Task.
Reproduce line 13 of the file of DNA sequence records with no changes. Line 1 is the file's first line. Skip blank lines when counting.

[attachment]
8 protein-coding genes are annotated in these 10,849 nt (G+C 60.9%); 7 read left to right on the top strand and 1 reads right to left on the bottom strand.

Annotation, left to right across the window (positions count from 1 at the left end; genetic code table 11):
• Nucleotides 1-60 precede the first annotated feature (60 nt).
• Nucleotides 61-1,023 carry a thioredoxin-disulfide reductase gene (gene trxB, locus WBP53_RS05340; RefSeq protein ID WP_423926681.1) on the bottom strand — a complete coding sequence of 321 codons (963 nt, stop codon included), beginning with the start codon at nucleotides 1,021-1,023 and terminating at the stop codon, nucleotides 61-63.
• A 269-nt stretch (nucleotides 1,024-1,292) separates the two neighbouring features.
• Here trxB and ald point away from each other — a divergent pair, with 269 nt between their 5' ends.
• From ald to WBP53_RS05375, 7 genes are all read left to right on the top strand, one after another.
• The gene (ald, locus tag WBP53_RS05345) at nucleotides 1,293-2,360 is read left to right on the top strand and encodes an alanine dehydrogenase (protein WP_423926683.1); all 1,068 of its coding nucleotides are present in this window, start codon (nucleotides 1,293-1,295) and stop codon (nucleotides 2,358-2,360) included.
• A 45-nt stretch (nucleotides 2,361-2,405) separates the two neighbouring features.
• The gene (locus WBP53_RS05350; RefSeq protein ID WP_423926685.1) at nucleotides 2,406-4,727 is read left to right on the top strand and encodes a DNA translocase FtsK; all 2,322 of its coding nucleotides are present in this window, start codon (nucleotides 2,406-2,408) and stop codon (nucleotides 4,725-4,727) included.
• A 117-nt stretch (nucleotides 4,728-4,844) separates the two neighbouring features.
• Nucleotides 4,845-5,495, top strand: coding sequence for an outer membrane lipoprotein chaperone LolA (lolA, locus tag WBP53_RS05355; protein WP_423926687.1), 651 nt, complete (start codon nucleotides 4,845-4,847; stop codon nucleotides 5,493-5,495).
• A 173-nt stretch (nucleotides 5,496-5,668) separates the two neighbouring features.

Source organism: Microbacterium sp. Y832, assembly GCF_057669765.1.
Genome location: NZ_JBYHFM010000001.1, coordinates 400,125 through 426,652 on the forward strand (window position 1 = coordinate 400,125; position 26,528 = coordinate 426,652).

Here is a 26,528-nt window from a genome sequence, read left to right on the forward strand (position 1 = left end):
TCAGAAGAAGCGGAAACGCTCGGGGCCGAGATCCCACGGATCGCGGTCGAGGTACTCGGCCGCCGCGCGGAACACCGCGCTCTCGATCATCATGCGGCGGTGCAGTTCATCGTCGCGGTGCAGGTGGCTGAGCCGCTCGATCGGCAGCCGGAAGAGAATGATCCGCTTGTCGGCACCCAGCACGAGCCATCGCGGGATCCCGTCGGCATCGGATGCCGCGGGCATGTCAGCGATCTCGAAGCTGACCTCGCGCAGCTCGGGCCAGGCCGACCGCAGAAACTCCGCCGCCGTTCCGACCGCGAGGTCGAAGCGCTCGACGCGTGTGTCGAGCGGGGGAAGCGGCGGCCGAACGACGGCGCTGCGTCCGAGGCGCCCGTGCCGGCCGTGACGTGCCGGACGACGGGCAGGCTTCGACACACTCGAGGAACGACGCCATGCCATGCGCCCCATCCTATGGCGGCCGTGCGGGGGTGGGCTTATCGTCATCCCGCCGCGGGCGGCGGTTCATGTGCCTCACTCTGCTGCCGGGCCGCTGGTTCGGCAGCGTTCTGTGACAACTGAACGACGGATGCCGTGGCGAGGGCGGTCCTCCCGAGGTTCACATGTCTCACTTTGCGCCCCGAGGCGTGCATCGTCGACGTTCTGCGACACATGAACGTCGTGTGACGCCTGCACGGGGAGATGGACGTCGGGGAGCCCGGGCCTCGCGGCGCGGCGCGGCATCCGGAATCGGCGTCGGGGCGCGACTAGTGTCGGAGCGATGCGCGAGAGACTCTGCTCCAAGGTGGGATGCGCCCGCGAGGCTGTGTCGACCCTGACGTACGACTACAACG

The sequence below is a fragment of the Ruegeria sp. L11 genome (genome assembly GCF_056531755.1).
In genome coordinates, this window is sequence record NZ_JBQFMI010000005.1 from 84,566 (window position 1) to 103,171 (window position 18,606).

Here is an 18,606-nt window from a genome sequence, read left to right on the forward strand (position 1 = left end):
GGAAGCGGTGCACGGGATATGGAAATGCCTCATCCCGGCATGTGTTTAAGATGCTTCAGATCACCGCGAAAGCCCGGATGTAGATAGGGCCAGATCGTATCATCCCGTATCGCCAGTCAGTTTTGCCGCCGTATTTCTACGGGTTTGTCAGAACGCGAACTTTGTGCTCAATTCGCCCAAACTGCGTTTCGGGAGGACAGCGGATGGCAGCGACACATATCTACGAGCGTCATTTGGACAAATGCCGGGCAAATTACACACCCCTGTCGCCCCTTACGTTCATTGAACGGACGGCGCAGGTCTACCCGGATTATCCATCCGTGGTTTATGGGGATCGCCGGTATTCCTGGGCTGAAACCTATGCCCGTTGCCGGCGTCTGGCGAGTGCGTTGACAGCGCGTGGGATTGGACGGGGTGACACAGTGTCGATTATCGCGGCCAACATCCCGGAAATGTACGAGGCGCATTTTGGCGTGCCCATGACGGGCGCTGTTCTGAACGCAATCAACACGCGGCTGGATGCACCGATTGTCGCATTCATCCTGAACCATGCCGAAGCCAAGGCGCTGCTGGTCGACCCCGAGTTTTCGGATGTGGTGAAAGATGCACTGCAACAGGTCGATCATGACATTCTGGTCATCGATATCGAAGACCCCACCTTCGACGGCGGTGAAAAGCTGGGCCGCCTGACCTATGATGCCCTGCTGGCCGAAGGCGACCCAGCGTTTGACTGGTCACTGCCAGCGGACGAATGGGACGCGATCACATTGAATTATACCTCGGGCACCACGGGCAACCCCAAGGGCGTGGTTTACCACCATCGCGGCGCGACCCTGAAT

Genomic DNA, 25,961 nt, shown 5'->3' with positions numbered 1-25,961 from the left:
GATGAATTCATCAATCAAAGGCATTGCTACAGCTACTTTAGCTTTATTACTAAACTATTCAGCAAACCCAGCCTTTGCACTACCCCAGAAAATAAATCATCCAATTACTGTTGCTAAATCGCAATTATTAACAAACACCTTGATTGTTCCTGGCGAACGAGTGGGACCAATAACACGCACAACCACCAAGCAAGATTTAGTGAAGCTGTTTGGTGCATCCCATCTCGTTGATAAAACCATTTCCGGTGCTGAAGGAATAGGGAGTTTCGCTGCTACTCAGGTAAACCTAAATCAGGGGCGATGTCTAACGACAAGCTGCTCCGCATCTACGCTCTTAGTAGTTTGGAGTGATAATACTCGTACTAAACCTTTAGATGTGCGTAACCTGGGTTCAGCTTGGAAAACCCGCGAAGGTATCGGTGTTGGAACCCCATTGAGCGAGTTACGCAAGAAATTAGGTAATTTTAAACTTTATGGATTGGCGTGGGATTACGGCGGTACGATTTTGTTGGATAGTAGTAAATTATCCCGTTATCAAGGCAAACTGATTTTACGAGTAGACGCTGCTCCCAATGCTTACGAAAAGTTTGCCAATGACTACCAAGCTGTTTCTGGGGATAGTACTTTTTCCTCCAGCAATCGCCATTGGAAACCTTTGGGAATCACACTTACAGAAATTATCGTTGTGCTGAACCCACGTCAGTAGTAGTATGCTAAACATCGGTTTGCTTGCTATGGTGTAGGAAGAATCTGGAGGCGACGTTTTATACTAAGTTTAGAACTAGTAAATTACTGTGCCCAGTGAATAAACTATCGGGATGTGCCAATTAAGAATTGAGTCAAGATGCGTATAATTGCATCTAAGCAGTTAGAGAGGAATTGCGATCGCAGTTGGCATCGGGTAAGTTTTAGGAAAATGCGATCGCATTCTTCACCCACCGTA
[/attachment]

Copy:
• A 173-nt stretch (nucleotides 5,496-5,668) separates the two neighbouring features.